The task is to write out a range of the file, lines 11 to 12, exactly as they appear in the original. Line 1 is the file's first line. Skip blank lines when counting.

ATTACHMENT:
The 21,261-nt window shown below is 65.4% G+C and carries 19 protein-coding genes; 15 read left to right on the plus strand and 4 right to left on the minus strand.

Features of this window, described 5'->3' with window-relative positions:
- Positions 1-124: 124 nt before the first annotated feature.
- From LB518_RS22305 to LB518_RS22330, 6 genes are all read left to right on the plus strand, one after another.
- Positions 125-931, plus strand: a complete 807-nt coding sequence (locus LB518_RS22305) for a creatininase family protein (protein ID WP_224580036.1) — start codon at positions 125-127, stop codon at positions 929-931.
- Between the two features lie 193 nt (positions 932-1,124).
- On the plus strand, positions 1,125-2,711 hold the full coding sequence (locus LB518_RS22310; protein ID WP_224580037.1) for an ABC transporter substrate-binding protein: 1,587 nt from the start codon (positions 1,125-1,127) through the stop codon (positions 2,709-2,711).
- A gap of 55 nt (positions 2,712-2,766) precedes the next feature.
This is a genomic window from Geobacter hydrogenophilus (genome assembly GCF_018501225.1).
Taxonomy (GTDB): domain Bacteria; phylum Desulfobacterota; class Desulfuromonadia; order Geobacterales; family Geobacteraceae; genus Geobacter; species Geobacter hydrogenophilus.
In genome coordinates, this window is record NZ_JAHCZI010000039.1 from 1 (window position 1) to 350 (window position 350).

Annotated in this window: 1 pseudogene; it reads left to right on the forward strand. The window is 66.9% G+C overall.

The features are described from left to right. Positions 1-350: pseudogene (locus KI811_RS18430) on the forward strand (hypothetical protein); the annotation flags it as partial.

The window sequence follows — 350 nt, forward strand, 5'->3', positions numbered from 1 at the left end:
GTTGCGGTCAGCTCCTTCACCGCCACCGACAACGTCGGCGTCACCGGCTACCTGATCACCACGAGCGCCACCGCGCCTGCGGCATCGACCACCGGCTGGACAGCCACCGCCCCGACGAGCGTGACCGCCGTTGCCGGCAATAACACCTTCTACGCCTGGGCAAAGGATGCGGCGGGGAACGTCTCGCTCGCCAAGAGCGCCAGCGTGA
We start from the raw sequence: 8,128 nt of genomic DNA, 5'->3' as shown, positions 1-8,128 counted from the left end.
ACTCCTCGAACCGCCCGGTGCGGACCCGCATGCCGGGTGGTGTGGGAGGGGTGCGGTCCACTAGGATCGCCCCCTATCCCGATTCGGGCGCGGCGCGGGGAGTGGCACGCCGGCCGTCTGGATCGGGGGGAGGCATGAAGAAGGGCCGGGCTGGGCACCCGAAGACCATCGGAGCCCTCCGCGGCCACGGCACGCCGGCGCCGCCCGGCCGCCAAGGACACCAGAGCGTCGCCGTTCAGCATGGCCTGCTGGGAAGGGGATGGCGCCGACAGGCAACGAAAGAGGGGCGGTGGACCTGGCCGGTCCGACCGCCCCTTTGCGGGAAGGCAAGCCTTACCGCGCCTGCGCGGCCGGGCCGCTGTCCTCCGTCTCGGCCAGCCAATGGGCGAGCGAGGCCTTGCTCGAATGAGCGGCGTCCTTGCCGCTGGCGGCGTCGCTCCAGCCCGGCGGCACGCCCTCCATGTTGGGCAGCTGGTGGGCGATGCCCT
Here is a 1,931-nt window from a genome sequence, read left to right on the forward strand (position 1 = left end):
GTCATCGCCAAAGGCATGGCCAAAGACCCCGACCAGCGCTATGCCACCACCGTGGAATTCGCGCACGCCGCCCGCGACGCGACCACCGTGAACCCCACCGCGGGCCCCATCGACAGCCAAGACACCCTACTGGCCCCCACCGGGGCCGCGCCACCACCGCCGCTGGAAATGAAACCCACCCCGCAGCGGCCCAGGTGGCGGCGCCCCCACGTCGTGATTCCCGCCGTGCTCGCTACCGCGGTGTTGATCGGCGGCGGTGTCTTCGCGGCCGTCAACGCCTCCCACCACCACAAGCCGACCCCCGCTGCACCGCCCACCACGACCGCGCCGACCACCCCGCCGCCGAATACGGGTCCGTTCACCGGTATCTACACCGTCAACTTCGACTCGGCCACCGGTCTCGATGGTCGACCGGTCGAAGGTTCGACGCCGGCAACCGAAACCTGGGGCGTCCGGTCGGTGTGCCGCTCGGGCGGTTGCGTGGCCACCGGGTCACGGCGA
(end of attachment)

In genome coordinates, this window is record NZ_JAHCZI010000039.1 from 1 (window position 1) to 350 (window position 350).

Annotated in this window: 1 pseudogene; it reads left to right on the forward strand. The window is 66.9% G+C overall.